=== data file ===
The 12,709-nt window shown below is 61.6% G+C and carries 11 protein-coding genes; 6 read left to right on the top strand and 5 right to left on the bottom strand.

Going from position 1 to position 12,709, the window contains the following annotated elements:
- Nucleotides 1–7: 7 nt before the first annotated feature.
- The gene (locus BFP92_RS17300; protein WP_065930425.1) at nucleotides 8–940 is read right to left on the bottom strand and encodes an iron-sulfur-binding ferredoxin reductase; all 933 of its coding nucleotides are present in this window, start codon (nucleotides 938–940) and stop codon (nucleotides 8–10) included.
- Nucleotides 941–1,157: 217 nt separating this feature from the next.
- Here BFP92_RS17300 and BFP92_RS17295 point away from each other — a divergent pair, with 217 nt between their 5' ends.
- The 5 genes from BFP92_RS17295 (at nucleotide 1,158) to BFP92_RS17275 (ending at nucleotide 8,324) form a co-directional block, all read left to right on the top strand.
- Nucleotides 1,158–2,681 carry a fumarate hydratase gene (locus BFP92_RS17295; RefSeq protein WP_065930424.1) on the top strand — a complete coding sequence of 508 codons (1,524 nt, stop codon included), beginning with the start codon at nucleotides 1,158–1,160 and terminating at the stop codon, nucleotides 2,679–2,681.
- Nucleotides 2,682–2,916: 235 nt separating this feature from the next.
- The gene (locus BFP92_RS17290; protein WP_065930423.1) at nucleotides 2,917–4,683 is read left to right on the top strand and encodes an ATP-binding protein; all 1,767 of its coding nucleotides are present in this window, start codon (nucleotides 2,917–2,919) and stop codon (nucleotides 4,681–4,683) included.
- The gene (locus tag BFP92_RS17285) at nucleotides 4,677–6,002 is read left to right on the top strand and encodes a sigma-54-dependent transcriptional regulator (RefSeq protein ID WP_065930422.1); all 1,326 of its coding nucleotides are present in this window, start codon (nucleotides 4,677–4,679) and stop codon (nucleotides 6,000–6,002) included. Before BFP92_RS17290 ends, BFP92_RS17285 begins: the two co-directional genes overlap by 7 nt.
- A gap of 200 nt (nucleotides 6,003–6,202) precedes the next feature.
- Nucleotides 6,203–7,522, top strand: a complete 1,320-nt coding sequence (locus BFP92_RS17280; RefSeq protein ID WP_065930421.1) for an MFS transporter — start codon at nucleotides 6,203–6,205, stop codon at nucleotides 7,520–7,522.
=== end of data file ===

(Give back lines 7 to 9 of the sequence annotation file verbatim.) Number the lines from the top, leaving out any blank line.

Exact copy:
- The 5 genes from BFP92_RS17295 (at nucleotide 1,158) to BFP92_RS17275 (ending at nucleotide 8,324) form a co-directional block, all read left to right on the top strand.
- Nucleotides 1,158–2,681 carry a fumarate hydratase gene (locus BFP92_RS17295; RefSeq protein WP_065930424.1) on the top strand — a complete coding sequence of 508 codons (1,524 nt, stop codon included), beginning with the start codon at nucleotides 1,158–1,160 and terminating at the stop codon, nucleotides 2,679–2,681.
- Nucleotides 2,682–2,916: 235 nt separating this feature from the next.